Women Leading – Courage, Resilience, Tenacity and Technology 200 years ago and Today

Women Leading; Then and Now

Business Owner; Strong; Shrewd; Visionary; Successive; Competitive; Leadership; Commitment

While these words could describe many business leaders today, the caveat is a very unique company that can claim 187 years of continuous operation! In 1818, Brandywine Iron Works & Nail Factory (later Lukens Iron and Steel Company) produced the first boilerplate.

The company experienced many name changes, but one name holds a distinguished place. Rebecca Lukens, the indomitable force behind Lukens Iron and Steel. Also a 31-year-old wife, mother of five, and pregnant with her sixth child. In 1824, she was unexpectedly called upon at her father’s deathbed to continue the family business and legacy. And just a year later, she was called upon again when her husband Charles, the business manager, died at the age of 39. Rebecca made a promise to him that she would continue the business.

Interestingly, the iron and steel industry experienced massive growth with the first Industrial Revolution. New machines, manufacturing processes, and technological developments were on the rise, as was the demand to build railways, bridges, ships, and smaller items like boilerplates. In 1834, Lukens Iron and Steel profited and was a leader in the production of boilerplates for locomotives and iron rails for the railroad.

 

Women leading

Rebecca Lukens certainly faced objections and setbacks. Her capabilities were challenged at every turn. She learned to deal with employees, suppliers, bankers, doubtful businessmen, and greedy family members. She held strong. She fulfilled her promise to her husband.

She was a shrewd business manager. She paid off all debts. She rebuilt and expanded the entire steel facility. In 1846, being the industrial pioneer that she was, she obtained ownership of the entire ironworks.

Consequently, Rebecca was a strong businesswoman. Through challenges and complexities hard to imagine even today, she persevered. By 1853, she had earned full title to the business. Think about that accomplishment for a moment. It was only 33 years ago women were able to access business loans without a male co-signer! The Women’s Business Ownership Act became law in 1988.

In 1998, 173 years after Rebecca Lukens took the leadership reins, Lukens Iron and Steel was purchased by Bethlehem Steel. And, 200 years after her birth, she was recognized by the Pennsylvania Legislature and the City of Coatesville as America’s first woman industrialist, Fortune Magazine called her “America’s first female CEO of an industrial company”.

 

Courageous, resilient, purposeful, and tenacious. Rebecca Lukens was a woman well ahead of her time.

 

Time and Technology

 

A psychologist and industrial engineer. A pioneering physicist, mathematician, and space scientist.

 

The titles above describe the roles of women whose chosen professions played a significant role in our world. These women took risks, persevered, collaborated, had a vision, used their voice, and made a difference. Their contributions, fortitude, and talents paved the way for advancing women’s roles in science, technology, engineering, and math (STEM).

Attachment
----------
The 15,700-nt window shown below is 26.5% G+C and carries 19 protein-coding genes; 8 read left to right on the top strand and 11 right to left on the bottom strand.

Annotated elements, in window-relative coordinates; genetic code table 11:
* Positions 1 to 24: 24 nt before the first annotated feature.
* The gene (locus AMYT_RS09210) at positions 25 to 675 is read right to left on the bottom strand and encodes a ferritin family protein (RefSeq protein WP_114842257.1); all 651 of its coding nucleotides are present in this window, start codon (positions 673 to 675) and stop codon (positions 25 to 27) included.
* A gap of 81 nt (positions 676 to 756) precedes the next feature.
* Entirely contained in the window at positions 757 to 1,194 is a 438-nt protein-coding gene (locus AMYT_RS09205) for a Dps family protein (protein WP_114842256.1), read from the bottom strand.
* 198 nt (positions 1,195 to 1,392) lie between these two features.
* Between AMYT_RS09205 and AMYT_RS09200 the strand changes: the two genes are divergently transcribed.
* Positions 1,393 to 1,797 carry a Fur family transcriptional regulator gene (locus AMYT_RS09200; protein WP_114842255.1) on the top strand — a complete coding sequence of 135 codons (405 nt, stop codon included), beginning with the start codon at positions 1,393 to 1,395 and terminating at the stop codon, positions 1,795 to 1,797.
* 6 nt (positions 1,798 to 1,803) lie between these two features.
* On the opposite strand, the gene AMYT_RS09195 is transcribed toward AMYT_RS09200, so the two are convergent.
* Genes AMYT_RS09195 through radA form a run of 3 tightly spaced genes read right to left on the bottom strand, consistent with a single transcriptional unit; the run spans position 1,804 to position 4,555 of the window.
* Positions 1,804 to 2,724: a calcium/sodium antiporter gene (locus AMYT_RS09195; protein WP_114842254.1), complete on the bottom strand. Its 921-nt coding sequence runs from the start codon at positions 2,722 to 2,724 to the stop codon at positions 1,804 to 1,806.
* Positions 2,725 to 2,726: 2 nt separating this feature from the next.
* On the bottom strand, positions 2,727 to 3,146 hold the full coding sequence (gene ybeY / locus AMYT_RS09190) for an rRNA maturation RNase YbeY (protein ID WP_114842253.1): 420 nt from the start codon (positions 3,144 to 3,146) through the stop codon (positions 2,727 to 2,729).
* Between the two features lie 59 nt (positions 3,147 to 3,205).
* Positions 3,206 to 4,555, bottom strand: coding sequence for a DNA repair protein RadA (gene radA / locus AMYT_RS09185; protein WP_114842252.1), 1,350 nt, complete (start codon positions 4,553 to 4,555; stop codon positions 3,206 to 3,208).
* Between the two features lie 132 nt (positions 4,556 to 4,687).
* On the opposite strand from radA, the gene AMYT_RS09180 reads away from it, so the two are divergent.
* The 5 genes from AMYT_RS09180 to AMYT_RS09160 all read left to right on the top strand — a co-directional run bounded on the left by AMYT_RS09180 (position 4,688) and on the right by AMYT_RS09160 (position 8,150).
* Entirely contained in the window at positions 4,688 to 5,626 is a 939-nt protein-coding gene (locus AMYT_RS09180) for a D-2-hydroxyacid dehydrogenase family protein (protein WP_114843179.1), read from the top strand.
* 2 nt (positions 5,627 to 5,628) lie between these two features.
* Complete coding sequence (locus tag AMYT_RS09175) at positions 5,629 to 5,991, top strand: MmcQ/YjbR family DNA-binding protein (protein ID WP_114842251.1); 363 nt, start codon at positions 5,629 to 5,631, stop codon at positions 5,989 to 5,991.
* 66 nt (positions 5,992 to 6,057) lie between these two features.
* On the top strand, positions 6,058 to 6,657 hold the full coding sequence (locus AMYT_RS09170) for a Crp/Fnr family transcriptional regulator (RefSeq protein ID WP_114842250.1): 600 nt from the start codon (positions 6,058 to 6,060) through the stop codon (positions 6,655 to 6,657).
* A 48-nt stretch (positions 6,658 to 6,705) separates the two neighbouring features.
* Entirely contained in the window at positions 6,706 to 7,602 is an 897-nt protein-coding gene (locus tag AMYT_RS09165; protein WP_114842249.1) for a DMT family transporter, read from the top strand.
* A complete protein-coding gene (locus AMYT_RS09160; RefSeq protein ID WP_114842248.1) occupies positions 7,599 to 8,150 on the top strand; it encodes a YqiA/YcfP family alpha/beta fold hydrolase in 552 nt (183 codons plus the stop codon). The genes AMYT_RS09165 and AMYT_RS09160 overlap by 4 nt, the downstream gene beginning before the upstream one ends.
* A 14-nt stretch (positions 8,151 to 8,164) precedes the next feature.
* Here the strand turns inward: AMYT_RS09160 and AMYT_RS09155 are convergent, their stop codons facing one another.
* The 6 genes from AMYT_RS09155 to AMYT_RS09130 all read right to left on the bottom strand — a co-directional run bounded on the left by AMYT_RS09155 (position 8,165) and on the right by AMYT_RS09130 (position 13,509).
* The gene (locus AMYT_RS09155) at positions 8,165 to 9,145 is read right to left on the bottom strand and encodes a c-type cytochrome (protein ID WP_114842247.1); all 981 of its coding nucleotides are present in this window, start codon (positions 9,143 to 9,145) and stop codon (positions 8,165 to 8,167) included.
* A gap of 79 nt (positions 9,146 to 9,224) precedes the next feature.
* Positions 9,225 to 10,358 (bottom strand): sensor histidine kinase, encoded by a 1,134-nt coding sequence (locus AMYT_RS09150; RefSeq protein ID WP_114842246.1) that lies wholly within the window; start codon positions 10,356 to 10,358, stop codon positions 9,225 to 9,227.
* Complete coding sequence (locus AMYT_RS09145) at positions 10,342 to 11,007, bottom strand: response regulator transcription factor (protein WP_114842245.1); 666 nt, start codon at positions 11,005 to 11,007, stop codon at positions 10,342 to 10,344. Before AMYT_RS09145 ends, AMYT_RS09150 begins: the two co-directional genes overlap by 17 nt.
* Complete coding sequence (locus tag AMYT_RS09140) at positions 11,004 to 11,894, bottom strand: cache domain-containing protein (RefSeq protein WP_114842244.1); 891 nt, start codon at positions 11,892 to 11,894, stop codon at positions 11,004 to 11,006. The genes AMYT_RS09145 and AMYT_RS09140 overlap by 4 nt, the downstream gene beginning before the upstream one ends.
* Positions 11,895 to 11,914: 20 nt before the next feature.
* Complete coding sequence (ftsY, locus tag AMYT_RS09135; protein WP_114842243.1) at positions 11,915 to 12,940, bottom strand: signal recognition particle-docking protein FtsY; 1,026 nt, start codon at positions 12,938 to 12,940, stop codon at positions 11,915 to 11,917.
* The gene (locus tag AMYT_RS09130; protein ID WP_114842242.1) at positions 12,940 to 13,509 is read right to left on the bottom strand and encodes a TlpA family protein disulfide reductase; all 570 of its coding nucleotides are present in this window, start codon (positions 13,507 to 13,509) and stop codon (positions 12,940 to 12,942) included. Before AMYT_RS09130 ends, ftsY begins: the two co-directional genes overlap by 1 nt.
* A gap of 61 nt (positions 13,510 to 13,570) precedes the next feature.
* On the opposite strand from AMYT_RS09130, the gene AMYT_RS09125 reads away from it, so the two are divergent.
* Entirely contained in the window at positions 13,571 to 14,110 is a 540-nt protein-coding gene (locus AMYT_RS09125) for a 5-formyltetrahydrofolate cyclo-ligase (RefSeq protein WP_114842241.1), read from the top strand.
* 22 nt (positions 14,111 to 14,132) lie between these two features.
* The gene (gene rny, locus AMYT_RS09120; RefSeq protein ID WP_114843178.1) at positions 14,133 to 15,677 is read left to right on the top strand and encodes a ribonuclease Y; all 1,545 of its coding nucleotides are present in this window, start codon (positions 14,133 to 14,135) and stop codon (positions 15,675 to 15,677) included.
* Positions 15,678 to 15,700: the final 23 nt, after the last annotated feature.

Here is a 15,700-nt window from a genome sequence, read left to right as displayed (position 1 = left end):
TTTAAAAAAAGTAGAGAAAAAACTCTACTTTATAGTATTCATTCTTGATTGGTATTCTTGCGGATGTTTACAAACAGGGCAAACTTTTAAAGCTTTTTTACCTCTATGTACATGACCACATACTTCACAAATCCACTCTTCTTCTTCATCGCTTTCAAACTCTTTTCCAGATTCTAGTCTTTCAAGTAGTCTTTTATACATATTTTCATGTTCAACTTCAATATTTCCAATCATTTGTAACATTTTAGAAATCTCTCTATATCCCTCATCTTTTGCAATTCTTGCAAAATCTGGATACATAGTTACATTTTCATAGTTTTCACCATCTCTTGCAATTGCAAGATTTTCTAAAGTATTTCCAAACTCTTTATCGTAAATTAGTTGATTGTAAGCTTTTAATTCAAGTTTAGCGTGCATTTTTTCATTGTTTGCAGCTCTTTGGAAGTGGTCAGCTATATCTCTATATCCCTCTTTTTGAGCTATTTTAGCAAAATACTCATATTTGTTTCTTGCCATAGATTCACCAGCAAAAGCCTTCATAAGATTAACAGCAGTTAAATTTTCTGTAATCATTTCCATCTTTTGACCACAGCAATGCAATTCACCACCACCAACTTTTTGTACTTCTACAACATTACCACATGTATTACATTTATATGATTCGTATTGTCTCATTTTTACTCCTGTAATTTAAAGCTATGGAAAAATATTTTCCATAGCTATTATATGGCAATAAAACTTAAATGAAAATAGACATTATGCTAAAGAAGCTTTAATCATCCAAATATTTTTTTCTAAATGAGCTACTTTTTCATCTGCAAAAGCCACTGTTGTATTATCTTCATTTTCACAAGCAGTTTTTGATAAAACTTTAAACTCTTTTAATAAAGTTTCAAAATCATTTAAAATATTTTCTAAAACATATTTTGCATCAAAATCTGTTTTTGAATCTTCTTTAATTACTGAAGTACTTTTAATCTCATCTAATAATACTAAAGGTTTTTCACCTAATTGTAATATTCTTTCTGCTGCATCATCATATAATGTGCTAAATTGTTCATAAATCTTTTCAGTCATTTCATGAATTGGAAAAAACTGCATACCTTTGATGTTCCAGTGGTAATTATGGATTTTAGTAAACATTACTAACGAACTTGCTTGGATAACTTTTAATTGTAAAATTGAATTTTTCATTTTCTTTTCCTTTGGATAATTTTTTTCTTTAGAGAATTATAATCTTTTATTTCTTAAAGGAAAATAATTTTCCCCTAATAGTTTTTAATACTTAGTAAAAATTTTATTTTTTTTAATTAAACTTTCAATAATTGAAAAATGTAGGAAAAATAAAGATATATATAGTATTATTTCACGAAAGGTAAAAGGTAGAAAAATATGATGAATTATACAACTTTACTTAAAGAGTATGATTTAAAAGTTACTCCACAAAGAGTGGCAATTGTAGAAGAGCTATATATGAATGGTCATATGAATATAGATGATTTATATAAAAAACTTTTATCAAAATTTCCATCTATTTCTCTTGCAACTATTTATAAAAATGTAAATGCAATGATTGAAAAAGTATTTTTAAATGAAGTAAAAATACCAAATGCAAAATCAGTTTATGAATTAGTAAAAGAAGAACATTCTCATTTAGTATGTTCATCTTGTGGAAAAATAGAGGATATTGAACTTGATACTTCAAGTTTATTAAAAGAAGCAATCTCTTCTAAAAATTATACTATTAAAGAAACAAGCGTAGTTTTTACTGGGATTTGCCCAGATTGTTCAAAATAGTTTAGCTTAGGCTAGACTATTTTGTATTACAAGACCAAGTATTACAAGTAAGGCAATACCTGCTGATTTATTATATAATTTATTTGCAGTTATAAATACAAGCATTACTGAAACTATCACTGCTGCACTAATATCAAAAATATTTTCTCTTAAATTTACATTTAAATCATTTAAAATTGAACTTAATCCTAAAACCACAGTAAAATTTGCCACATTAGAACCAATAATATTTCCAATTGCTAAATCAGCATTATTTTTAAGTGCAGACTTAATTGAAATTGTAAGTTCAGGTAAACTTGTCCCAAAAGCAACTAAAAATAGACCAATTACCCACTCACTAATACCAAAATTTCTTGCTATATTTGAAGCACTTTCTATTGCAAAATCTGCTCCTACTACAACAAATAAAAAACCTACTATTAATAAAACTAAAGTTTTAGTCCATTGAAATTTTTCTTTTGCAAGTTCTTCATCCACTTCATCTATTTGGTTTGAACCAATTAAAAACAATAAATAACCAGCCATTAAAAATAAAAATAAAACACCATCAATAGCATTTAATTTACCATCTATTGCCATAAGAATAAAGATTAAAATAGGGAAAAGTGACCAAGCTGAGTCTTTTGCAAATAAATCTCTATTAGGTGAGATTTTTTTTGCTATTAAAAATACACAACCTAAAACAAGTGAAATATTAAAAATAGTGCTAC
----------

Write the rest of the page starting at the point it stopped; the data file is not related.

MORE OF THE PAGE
Where would manufacturing be today without continuous improvement and computers to measure time and efficiency? We can thank Lillian Gilbreth. Born in 1878, she was an American psychologist, industrial engineer, and educator. Her perspective of the workplace was that it could be better for the worker. She set about improving workplace efficiency in jobs performed by both men and women.

Lillian and her husband, also an engineer, studied the human factor in industrial settings. Their Motion Study (1911) was an important research publication. It presented data and analysis of the number of human movements and the amount of time taken to complete a specific task, raising awareness of the human dynamics and dimensions in work.

What would NASA missions have been without the precise calculations of Katherine Johnson? Born in 1918, she showed great talent in math at an early age. At 14 she graduated from high school. And, in 1937 at the age of 18, graduated summa cum laude with degrees in Math and French.

 

women leading

Katherine began working at NASA in 1953 performing mathematical calculations alongside Mary Jackson and Dorothy Vaughan, also talented mathematicians. Johnson went on to analyze critical data and compute complex formulas. She participated in meetings and was the first woman to have her name on a NASA report. In addition, she calculated the trajectory for the 1961 space flight of Alan Shepard, the first American in space. Katherine also calculated the launch window for his 1961 Mercury mission. It was John Glenn who specifically asked for Katherine Johnson to verify the computer numbers before his orbit around Earth.

Confident, assertive, and a woman on a mission! Katherine Johnson’s reputation for accuracy earned her great respect. These are just two examples of women role models who challenged the norms of their time and excelled. Both independent, strong-willed women who had the fortitude, courage, and strength required to lean in, lead and create a legacy.

March is Women’s History Month. In tribute and celebration, I thank all the women who have brought us forward in so many ways to achieve so many milestones in education, science, business, medicine, technology, family, and community.

 

By Diane Gibson, President & Founder, DMG Consultancy, Ltd, a management consulting firm focused on accelerating business performance by developing leaders and building great teams

 

 

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